ASP.NET Website Programming: Problem - Design - Solution, C# Edition
ASP.NET Website Programming shows you how to build an interactive website from design to deployment.
Packed with solutions to website programming problems, this book will have you building well-engineered, extendable ASP.NET websites quickly and easily.
What does this book cover?
In this book, you will learn how to
- Establish a solid, scalable website foundation
- Provide flexible user accounts integrating with ASP.NET's built-in security
- Create message forums that enable formatted messages but defend against cross-site scripting
- Generate revenue from advertising
- Build a web interface for uploading, downloading, editing, and managing the files on your site
- Add opinion polls, email newsletters, and news management
- Deploy the finished site on a live server
- Build websites using good, n-tier coding techniques
The site we build is modular. You can slot the modules into your own website, modify them, or use them as examples of particular ASP.NET techniques.
Who is this book for?
This book is for developers who
- Use ASP.NET and C#
- Use Visual Studio .NET Professional or above, or Visual C# .NET Standard
- Want to build content-based websites
Chapter 1. Building an ASP.NET Website.
Chapter 2. Foundations.
Chapter 3. Foundations for Style and Navigation.
Chapter 4. Maintaining the Site.
Chapter 5. Users and Authentication.
Chapter 6. News Management.
Chapter 7. Advertising.
Chapter 8. Polls.
Chapter 9. Mailing Lists.
Chapter 10. Forums and Online Communities.
Chapter 11. Deploying the Site.
Chapter 12. The End.
He is particularly interested in e-commerce design and implementation solutions with SQL Server, ASP.NET, and web services. He is a team member at www.vb2themax.com, for which he writes articles and commercial software, such as add-ins for MS Visual Studio and other utilities for VB and .NET developers.
Marco recently co-authored "Beginning C#" from Wrox Press, and is also a contributing editor for two leading Italian programming magazines: Computer Programming and Visual Basic Journal (Italian licensee for Visual Studio Magazine). Reach him at firstname.lastname@example.org.
Kevin Hoffman has always loved computers and computer
programming. He first got hooked when he received a Commodore
VIC-20 from his grandfather, who had repaired it after finding it
in the trash. He then started a prolific but unprofitable career
writing shareware games and utilities for electronic bulletin board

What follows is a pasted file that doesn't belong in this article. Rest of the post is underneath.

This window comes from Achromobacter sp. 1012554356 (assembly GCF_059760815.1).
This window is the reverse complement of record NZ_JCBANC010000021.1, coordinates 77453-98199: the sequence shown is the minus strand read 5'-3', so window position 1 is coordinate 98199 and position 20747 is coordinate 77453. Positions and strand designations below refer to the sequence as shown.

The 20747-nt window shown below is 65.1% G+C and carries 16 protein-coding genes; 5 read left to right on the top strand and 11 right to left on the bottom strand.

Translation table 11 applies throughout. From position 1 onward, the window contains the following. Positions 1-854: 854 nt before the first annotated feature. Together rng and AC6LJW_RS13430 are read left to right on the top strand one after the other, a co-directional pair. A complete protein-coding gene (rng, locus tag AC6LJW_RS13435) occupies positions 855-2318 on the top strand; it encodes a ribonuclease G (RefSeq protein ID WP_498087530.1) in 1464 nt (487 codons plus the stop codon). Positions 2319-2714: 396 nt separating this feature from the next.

He started working as a programmer while still in college, writing computer interfaces to solar measurement devices and various other scientific instruments. Moving to Oregon, he did everything from technical support to tuning Unix kernels, and eventually working as an ASP programmer for 800.COM, a popular on-line electronics retailer. From there he moved on to working on large, enterprise ASP applications.
Then he finally found .NET, which he now spends 100% of his programming and learning efforts on. A big C# fan, who would use it to do everything including brush my teeth if only he could figure out how, Kevin has been writing on .NET for Wrox since the middle of Beta 1. He plans to continue until we get tired of him. He's currently in Houston, Texas sweating a lot and working on web services and other large-scale .NET applications.
|A backup of the database for users of SQL Server 7.
Please follow the instructions given in index.htm in the main code download, but use this backup instead.
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|VB.NET version of the example, from the VB.NET edition of the book.||1.37 MB||Click to Download|
Do you think you've discovered an error in this book? Please check the list of errata below to see if we've already addressed the error. If not, please submit the error via our Errata Form. We will attempt to verify your error; if you're right, we will post a correction below.
|33||Strong Name command
The line 'SN -K ThePhile.SNK' should read 'SN -k ThePhile.SNK'. The 'k' should be lower-case.
|2||40||The BizObject Class
The text specifies that the BizObject class is "of course, abstract and public." The code below declares it as public but not abstract. This would allow code to instantiate a BizObject object directly, which should not be allowed. So it should be declared as public abstract class BizObject.
|3||58||The PhilePageBase mystery
Page 58 refers to a class library called PhilePageBase, which supposedly contains the PhilePage class. In fact, this class does not go in a class libarary of its one -- it goes straight in the main ThePhile project. The other details -- class name, namespace, and so on -- are correct in the book.
|3||61||"Controls" project mystery
The final paragraph of page 61 refers to a "C# class library, called Controls". This class library does not exist in the sample code. Instead, the files are located in a folder called Controls within the ThePhile project.
|4||85||Remove the InitializeComponent() method
The InitializeComponent() method was autogenerated by a pre-release version of Visual Studio .NET, and should not be included.
The image on page 253 is wrong, and has nothing to do with the text surrounding it. Please ignore it.
|Additional downloads available for VB.NET Edition of this title